Don’t Ask Don’t Tell update, and some fun links to make up for wall-to-wall DADT coverage

So, yeah, sorry about all the Don’t Ask Don’t Tell stuff. But hey, some neat links after that!

The big news: The Don’t Ask Don’t Tell repeal bill passed the house 250-175 which is better than the previous bill did. Apparently it now has at least 61 votes in the Senate, which is one more than is necessary. Now the question is whether a vote can be held in time before the recess. Here’s hoping!

Senator Cornyn emailed me back about DADT; here’s his response:

Dear Mr. Stoll:

Thank you for contacting me about current Department of Defense (DoD) policy regarding sexual orientation and military service. I appreciate having the benefit of your comments on this matter.

As you know, in 1993, Congress passed legislation to codify the existing military “don’t ask, don’t tell” (DADT) policy, which governs homosexuals serving in the Armed Forces. This policy has served our nation well, and I oppose any effort to repeal it. The readiness of our Armed Forces must always be the foremost consideration in any decision regarding military personnel policies, especially as our troops are serving in harm’s way in two active theaters of conflict. Now is not the time to increase the level of stress on our force through such a dramatic policy change.

Moreover, as you may know, three of the four military service chiefs recently testified before Congress as to their clear reservations with repealing the policy at the present time. I believe that it would be a profound mistake to disregard the informed opinion of these military leaders, and I am deeply concerned by the blatant disregard that some members of Congress have shown to their concerns by including provisions in the National Defense Authorization Act for Fiscal Year 2011 (H.R. 5136; S. 3454) that would repeal this law. For these reasons, I opposed the motion to proceed to consideration of S. 3454, and I will continue to oppose the attempt to repeal the DADT policy.

The United States Government has no higher purpose than keeping the American people safe from harm. Our national security depends on the ability of our Armed Forces’ to maintain military readiness at all times. The linchpin of military readiness lies in maintaining cohesive units consisting of competent, fully trained personnel who share a sense of common purpose and confidence in their unit’s ability to accomplish its mission. Our Armed Forces recruit the finest individuals possible and help them develop into world-class Soldiers, Sailors, Airmen, and Marines.

My father served in the military for thirty-one years, and I was privileged to grow up around men and women dedicated to protecting our country. As such, I remain committed to ensuring that our military is the best-trained, best-equipped force in the world and able to maintain a strong national defense. I appreciate your thoughts regarding current military policies, and you may be certain that I will keep your views in mind as these matters are discussed. Thank you for taking the time to contact me.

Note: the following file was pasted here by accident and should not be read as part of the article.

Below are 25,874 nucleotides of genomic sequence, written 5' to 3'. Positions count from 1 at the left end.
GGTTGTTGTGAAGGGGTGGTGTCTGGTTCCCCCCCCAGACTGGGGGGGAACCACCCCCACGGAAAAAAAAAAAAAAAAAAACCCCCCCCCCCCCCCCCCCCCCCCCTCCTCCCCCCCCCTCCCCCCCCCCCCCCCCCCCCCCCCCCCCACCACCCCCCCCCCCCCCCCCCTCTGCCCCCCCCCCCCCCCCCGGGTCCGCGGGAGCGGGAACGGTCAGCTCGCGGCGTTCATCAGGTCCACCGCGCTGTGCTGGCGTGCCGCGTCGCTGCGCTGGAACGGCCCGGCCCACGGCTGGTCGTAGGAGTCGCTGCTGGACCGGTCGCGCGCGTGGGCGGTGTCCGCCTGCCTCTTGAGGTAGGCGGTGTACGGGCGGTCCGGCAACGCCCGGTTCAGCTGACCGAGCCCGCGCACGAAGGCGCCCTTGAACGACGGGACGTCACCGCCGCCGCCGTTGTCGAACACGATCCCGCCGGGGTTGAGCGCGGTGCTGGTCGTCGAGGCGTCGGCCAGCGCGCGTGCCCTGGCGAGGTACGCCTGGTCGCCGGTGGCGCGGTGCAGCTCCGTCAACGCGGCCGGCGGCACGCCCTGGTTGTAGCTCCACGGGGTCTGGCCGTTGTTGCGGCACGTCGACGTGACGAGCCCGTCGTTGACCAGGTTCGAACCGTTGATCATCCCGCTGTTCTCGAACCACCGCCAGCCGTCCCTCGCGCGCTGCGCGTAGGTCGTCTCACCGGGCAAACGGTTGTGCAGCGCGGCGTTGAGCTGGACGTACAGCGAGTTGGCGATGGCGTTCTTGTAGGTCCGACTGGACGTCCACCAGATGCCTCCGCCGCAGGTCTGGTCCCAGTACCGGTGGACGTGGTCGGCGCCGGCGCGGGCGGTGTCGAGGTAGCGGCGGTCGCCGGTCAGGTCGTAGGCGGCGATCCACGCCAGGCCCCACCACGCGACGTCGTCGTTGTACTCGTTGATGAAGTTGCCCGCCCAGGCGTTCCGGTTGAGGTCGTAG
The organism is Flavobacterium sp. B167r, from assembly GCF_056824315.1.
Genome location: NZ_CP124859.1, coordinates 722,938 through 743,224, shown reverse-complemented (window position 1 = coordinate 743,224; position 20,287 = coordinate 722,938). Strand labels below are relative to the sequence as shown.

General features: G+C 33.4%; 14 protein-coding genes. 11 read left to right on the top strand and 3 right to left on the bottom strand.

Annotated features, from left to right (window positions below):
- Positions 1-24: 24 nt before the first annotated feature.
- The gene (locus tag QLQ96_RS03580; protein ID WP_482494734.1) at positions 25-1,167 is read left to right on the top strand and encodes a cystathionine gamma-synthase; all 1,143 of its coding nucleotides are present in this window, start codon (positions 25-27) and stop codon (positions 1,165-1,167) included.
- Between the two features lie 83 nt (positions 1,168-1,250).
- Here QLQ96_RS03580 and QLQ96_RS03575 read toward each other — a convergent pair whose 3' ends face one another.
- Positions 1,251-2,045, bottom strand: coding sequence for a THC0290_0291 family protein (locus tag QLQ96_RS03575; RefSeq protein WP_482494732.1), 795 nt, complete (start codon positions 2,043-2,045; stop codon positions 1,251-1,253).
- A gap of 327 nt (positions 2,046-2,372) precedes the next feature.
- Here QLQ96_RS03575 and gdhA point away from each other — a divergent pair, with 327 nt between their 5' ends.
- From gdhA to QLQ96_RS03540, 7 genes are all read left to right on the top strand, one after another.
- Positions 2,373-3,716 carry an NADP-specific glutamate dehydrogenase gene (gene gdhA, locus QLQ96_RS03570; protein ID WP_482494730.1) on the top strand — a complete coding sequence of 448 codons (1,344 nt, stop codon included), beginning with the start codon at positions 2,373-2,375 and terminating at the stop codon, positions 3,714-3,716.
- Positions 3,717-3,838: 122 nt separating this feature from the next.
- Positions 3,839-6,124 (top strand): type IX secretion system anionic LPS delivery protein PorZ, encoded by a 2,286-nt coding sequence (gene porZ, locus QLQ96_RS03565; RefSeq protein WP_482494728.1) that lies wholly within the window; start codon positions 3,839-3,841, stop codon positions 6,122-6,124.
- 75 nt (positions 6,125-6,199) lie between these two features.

Sincerely,
JOHN CORNYN
United States Senator

Comparing with Senator Hutchinson’s response, it’s interesting that he doesn’t even mention the study the military conducted to see how repealing DADT would affect them! Instead he talks about “reservations” that three of the four military chiefs had…

– The ten best visualization projects of 2010. One thing that’s missing is the Facebook friendship map, which is my new background at work. Here’s a view of what’s missing from the Facebook friendship map and why. (mostly other social networks that are popular)

– A long piece on income inequality and whether it matters. He makes a good point that the “inequality of personal well-being” is down compared to one hundred years ago. The second half of the essay is an investigation into the finance industry (where a lot of the very very rich come from these days) and ways to make them stop taking huge risks knowing that the government will bail them out. The depressing conclusion: we don’t really know how. A response points out that although some things (big TVs, etc.) have gotten cheaper and more accessible, health care has not.

– “Homosexual activity” is illegal in Qatar, the host of the 2022 World Cup. The FIFA head honcho has a solution – gay people don’t have sex there! And they got picked over the US…sigh.

– A great interactive map to explore Census data – similar to the city maps of race I posted a while back, but interactive and you can plot income, etc.

– A followup to the Peter Orszag leaving for Citibank story I posted before.

1 thought on “Don’t Ask Don’t Tell update, and some fun links to make up for wall-to-wall DADT coverage”

  1. There’s good stuff in that income inequality article but it’s cluttered up by some pretentious crap as well. Income inequality is a macro measure; it shows huge waste in economic activity, you can’t compare to micro measures like individuals’ well-being. That said, if you’re going to compare to micro measures…when people worry about income inequality, they don’t worry about comparing rich people to pretentious 6-figure earning middle-class. They worry about people who work 60 hours at two jobs at minimum wage (where they only get THAT much because it’s gov’t mandated).

    Like

Leave a Reply

Fill in your details below or click an icon to log in:

WordPress.com Logo

You are commenting using your WordPress.com account. Log Out / Change )

Twitter picture

You are commenting using your Twitter account. Log Out / Change )

Facebook photo

You are commenting using your Facebook account. Log Out / Change )

Google+ photo

You are commenting using your Google+ account. Log Out / Change )

Connecting to %s